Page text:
While new bars continue to crop up around the East Bay, it takes something special to coax me out of my home and into the public eye. Luckily, three new bars in Oakland offer enough idiosyncratic appeal to tempt this vampire out of her coffin and into the land of the living (and drinking). While I could have spent an evening at any one of these watering holes, what would be the fun in that?
I decided the best way to reintroduce myself to the wonders of Oakland’s ever-expanding nightlife scene was to do an old-fashioned bar crawl. So if you are interested in exploring this sip-and-stay trifecta, read on and let me be your guide.
Start in Temescal. Why? Books and booze. North Light is a well-curated bookstore and record shop that serves as a café by day and a chill neighborhood bar by night, making it the perfect place to crack into the latest page-turner without drawing judgmental looks from nearby drunks. You’ll feel cultured as you nod admiringly at the bookshelf populated with works from local authors, acclaimed novels, and hipster-approved tomes whose verses have inspired more than a few forearm tattoos. Floor-to-ceiling windows at the entrance result in a light-filled space best enjoyed during the day—also a prime time to score the increasingly popular Last Mistake cocktail, made with mezcal, aloe, Aperol, ginger, lemon, and soda.
The turquoise tile–backed bar brings in an eclectic mix. On my visit, I saw a photogenic couple pointedly ignoring each other for their phones, girlfriends reminiscing over the previous night’s misadventures, and several octogenarians congratulating one another on figuring out how to navigate their grandkids’ group chats. Which is to say: You’d be hard-pressed to feel out of place here. If you want to mingle, the outdoor patio attracts gregarious droves when the weather is warm. I felt equally welcome shunning the sun (and crowds) and reading The Shining with a glass of prosecco in hand while tunes from the likes of Prince and Spoon rang out from a pair of record players, which are manned by the bartenders when they’re not slinging drinks. northlight.bar.
Next, hop in an Uber and head to Uptown Oakland to discover Bar Shiru, the East Bay’s answer to the sound-obsessed "hi-fi" bars that are all the rage in Japan. Whereas North Light seems primed for a "Sunday funday" crowd, Bar Shiru thrives at night. When I made my way through the well-dressed crowd, a reverent hush blanketed the room, likely thanks to the jazz record reverberating through the space.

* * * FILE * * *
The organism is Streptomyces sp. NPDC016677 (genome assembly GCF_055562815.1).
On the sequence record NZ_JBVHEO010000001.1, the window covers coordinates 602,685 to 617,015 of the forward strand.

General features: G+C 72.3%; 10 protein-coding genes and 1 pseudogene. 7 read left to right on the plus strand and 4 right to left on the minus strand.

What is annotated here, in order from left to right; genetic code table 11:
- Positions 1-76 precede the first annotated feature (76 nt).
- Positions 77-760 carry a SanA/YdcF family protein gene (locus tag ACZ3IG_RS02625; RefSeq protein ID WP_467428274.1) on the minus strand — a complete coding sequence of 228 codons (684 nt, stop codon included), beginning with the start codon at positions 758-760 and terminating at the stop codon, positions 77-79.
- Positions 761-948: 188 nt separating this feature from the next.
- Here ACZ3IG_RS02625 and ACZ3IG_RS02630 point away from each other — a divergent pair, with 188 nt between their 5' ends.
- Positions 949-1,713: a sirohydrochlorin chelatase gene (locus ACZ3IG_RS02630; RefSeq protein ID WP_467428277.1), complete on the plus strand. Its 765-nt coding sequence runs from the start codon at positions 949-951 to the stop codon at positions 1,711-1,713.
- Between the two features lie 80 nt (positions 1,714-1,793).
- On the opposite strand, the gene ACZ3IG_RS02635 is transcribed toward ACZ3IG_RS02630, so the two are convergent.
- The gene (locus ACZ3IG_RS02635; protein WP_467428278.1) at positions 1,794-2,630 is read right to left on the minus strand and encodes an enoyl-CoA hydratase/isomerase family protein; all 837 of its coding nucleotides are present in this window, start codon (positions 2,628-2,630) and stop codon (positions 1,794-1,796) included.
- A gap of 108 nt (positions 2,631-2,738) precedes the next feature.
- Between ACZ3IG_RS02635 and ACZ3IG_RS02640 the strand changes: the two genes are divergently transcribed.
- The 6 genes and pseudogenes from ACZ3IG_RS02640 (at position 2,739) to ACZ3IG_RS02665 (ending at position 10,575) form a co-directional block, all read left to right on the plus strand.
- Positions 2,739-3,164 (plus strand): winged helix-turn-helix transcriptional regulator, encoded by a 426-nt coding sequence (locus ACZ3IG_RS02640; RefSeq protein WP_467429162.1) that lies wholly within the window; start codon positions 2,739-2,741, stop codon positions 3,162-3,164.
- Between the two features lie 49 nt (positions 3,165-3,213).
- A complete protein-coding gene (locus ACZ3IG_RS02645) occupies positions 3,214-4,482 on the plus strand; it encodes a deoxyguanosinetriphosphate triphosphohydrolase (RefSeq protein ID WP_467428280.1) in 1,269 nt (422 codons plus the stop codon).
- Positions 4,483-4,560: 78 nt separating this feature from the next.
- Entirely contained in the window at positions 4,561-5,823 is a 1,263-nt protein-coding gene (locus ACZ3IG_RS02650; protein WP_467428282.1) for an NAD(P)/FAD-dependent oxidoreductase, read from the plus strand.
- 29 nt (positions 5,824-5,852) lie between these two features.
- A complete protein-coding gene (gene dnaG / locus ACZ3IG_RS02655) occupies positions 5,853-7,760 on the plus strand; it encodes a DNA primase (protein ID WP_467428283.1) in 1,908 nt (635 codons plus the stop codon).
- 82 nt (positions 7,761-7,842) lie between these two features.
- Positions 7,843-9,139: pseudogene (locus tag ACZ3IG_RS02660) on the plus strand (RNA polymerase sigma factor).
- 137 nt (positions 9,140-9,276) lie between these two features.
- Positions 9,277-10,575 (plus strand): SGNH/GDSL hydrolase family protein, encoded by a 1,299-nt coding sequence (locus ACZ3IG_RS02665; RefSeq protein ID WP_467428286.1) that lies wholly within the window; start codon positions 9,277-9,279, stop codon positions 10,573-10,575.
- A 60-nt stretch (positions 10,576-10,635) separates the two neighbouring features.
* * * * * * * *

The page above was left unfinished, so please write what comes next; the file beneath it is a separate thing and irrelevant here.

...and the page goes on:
If you’ve always wanted to spend an evening exploring—or pretending to understand—edgy, innovative music, this may be your sweet spot. Acoustics are paramount and conversations are secondary. Records play in their entirety through the analog sound system in the stylish space. Large or boisterous groups are actively discouraged, if not via subtle cues from the bartender, then through a refusal to let them overtake the bar (or, on some nights, even enter the bar). Much like the vibe, the menu is tempered, with cocktail choices split into three categories (lo-fi, hi-fi, and no-fi), plus a selection of sake, wine, and beer. barshiru.com.
After leaving the sound bubble, take a confident stumble up Telegraph Avenue to Emporium, the East Bay spin-off of San Francisco’s arcade game–focused bar. Housed in the former Rudy’s Can’t Fail space adjacent to the Fox Theater, this new psychedelic spot serves as an ideal preshow hangout for no-frills drinks and a frantic yet cathartic slamming of pinball flippers.
Emporium isn’t the most extensive arcade bar you’ll find. While there’s plenty of pinball and Skee-Ball, the lack of Big Buck Hunter is an egregious oversight. But where Emporium taketh away, it also giveth, with the inclusion of the game Killer Queen. If your poor Skee-Ball performance has you seeking solace in a pint (the bar features multiple East Bay–crafted brews on draft), find the nearest group, aggressively volunteer a batch of tokens, and double-down on Killer Queen with your newfound friends.
Aptly, the gameplay for Killer Queen sounds like a drunken fever dream, involving a queen attempting to evade being killed, snails to jump on, and little bears that transform into warriors when they put berries into a gate—which makes it strangely suited to the intoxicated mind. The details aren’t important; what matters is that up to 10 people, divided into two teams, can play the game together. And that’s the beauty of Emporium: It’s a place that embraces you at your fuzziest, most overtly sociable self—the perfect last stop for your crawl. emporiumsf.com.